We think, therefore we are. — But why don’t we treat thinking accordingly?
Take a moment to explore your relationship to thought. It can change your life.
Napkin explores better thinking. We want to know what better ways to think there are and how we can apply them. We started with creative thinking. We do this in a public dialog and — in parallel — develop an app incorporating our findings along the way. We are optimistic about uncovering simple truths that guide us to live a more inspired and mindful life.
A good starting point is an investigation of our relationship to thought. Participate in the survey linked below (~ 3 min.) to support the development of our — admittedly still too vague — hypothesis.
“The soul becomes dyed with the color of its thoughts.” — Marcus Aurelius
Thought is the coloring lens that shapes our perception of the world. And thought is the source of our identity. It can be an endless well of joy and the strongest driver of suffering.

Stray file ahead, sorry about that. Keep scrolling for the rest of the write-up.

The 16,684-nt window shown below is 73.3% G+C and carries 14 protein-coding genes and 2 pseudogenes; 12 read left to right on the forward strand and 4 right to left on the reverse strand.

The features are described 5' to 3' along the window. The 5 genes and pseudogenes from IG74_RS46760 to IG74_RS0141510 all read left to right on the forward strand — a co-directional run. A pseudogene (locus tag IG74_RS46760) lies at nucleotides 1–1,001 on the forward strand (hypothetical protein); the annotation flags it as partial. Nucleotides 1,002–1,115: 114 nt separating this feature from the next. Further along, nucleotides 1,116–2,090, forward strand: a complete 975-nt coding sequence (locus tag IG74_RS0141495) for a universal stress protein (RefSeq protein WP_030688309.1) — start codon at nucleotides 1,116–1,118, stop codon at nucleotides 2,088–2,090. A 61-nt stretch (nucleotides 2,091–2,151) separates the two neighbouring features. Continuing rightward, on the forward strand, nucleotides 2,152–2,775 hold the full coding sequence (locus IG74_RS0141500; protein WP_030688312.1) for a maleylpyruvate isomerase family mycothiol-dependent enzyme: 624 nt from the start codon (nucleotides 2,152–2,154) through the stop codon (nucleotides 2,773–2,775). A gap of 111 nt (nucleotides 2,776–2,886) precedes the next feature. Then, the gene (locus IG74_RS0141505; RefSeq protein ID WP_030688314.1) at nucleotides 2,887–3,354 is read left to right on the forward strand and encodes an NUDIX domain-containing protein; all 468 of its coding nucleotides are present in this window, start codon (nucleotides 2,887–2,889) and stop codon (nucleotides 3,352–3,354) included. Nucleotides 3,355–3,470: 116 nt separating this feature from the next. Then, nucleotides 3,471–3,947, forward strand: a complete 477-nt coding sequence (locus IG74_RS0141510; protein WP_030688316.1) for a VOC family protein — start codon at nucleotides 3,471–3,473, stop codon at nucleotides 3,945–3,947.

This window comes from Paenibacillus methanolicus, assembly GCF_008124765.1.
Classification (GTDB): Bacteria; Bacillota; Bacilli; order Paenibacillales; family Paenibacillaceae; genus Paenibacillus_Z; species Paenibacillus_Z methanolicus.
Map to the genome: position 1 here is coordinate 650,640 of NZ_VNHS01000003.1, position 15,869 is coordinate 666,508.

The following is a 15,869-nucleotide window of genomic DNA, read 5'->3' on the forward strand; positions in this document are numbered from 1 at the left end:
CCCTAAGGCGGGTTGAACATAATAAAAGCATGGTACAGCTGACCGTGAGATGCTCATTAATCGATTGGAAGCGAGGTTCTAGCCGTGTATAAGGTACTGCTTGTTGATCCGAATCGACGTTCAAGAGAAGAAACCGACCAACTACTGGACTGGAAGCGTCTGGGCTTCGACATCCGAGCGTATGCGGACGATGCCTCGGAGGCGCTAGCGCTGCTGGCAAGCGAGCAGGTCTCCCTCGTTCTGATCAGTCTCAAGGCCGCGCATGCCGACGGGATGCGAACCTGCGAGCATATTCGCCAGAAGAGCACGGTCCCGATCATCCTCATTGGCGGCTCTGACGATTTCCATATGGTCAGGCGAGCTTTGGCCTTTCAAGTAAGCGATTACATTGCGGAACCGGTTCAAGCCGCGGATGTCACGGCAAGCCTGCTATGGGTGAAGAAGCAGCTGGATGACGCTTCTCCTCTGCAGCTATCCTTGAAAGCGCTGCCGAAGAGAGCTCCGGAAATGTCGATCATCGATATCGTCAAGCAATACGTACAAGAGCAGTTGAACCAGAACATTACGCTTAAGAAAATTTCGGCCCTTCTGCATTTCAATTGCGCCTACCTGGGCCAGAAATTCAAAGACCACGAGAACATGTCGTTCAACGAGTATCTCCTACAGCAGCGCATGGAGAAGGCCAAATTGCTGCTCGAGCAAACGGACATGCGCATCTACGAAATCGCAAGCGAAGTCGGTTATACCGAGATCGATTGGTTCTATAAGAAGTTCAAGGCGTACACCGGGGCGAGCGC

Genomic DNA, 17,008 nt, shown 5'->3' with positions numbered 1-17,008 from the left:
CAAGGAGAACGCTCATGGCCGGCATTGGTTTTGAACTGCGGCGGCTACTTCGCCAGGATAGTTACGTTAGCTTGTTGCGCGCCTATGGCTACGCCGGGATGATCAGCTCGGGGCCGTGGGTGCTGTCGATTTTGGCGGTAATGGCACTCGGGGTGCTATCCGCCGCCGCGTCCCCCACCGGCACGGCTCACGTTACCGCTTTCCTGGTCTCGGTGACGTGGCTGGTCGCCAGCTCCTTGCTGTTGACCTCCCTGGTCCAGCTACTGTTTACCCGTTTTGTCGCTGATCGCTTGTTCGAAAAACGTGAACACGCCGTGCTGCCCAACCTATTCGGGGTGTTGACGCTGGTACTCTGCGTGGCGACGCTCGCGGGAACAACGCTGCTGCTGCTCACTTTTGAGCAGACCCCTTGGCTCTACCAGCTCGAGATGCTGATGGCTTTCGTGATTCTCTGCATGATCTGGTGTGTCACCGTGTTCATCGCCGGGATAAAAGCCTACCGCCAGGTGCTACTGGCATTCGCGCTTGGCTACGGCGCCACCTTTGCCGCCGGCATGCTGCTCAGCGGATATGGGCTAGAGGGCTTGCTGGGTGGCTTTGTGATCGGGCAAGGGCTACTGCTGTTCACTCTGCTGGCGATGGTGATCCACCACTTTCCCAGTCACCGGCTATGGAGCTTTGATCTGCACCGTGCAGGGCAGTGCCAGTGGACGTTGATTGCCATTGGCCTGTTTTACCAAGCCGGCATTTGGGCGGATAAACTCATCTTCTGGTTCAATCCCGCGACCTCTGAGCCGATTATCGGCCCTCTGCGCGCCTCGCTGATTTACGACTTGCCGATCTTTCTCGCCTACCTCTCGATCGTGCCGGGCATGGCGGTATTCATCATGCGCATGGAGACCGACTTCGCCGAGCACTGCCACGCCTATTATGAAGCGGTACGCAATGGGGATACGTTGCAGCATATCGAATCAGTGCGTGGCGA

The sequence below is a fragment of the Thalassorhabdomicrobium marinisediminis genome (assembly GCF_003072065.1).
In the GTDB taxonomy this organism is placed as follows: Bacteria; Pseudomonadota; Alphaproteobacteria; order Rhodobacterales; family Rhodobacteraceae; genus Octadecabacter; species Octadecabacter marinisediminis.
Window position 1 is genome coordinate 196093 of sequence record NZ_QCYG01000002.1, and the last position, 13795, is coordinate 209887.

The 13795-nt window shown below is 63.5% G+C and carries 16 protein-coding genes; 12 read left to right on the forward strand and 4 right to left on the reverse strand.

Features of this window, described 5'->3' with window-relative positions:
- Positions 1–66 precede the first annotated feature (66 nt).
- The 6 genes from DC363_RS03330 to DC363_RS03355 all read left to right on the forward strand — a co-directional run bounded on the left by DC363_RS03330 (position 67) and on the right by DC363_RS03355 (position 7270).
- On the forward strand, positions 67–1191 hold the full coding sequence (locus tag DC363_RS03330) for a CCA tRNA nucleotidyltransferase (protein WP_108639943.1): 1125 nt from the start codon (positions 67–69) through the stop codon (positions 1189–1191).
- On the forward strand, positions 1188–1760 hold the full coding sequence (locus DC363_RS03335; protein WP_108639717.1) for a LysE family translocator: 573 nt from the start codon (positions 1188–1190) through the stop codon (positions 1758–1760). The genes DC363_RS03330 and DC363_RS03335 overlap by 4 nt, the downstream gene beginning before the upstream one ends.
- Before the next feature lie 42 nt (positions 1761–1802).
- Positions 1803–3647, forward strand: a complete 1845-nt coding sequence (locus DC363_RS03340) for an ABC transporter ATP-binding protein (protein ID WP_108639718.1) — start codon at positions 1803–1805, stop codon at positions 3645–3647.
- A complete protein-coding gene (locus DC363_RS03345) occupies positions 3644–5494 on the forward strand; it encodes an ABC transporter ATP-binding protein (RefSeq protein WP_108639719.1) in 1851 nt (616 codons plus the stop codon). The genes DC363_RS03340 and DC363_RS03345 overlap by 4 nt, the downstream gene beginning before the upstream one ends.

We can’t underestimate the impact the quality of our thoughts has on the quality of our life. But do we treat thinking accordingly?
Is thinking something that merely happens to us, or is thinking something we do?
Can we deliberately influence our thoughts? And what do we do already — consciously or subconsciously — to do so? What is holding us back from doing it more often or in a better way?
Do we really know how to develop a great idea, or are we used to simply “think harder”?
Can we switch from a bad to a good mood by steering our thoughts as a good friend would? If so, why do we have bad moods then?
The best ideas come while showering? Really? The fact that this belief holds for ages points out how much we have to catch up on. Wouldn’t it be nice to have a slightly more reliable system?
Support our exploration by taking this survey. While there are no right or wrong answers, the survey will hopefully stimulate your and our awareness of this fluffy topic.
While thought is fundamental to our well-being as individuals and collectives, wisdom and the path to wisdom are not engrained enough in western culture.
We think we should change that.